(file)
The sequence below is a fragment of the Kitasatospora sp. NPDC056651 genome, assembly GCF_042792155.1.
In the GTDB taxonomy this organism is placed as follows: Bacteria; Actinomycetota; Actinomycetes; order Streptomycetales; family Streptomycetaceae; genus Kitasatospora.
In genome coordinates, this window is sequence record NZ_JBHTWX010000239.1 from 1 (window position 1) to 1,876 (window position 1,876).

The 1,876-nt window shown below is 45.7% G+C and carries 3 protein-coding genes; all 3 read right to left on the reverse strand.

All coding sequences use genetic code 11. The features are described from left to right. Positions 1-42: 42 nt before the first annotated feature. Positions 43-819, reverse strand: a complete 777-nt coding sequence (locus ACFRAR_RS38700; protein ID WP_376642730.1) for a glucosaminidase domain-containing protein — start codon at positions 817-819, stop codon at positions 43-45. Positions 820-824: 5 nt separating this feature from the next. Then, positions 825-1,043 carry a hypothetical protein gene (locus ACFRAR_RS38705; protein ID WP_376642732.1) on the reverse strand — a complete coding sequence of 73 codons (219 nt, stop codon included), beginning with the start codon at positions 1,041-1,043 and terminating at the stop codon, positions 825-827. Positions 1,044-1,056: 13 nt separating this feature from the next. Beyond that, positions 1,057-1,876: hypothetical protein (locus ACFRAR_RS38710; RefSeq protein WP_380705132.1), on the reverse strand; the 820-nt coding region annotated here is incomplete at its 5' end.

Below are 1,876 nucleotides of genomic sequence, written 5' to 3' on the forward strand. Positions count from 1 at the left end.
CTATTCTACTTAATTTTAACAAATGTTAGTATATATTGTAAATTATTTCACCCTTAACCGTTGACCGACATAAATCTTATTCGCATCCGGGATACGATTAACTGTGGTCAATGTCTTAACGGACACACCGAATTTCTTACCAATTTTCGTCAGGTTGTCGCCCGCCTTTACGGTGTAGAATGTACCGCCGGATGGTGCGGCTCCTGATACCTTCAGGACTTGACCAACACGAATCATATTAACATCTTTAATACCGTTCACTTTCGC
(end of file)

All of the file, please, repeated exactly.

The sequence below is a fragment of the Kitasatospora sp. NPDC056651 genome, assembly GCF_042792155.1.
In the GTDB taxonomy this organism is placed as follows: Bacteria; Actinomycetota; Actinomycetes; order Streptomycetales; family Streptomycetaceae; genus Kitasatospora.
In genome coordinates, this window is sequence record NZ_JBHTWX010000239.1 from 1 (window position 1) to 1,876 (window position 1,876).

The 1,876-nt window shown below is 45.7% G+C and carries 3 protein-coding genes; all 3 read right to left on the reverse strand.

All coding sequences use genetic code 11. The features are described from left to right. Positions 1-42: 42 nt before the first annotated feature. Positions 43-819, reverse strand: a complete 777-nt coding sequence (locus ACFRAR_RS38700; protein ID WP_376642730.1) for a glucosaminidase domain-containing protein — start codon at positions 817-819, stop codon at positions 43-45. Positions 820-824: 5 nt separating this feature from the next. Then, positions 825-1,043 carry a hypothetical protein gene (locus ACFRAR_RS38705; protein ID WP_376642732.1) on the reverse strand — a complete coding sequence of 73 codons (219 nt, stop codon included), beginning with the start codon at positions 1,041-1,043 and terminating at the stop codon, positions 825-827. Positions 1,044-1,056: 13 nt separating this feature from the next. Beyond that, positions 1,057-1,876: hypothetical protein (locus ACFRAR_RS38710; RefSeq protein WP_380705132.1), on the reverse strand; the 820-nt coding region annotated here is incomplete at its 5' end.

Below are 1,876 nucleotides of genomic sequence, written 5' to 3' on the forward strand. Positions count from 1 at the left end.
CTATTCTACTTAATTTTAACAAATGTTAGTATATATTGTAAATTATTTCACCCTTAACCGTTGACCGACATAAATCTTATTCGCATCCGGGATACGATTAACTGTGGTCAATGTCTTAACGGACACACCGAATTTCTTACCAATTTTCGTCAGGTTGTCGCCCGCCTTTACGGTGTAGAATGTACCGCCGGATGGTGCGGCTCCTGATACCTTCAGGACTTGACCAACACGAATCATATTAACATCTTTAATACCGTTCACTTTCGC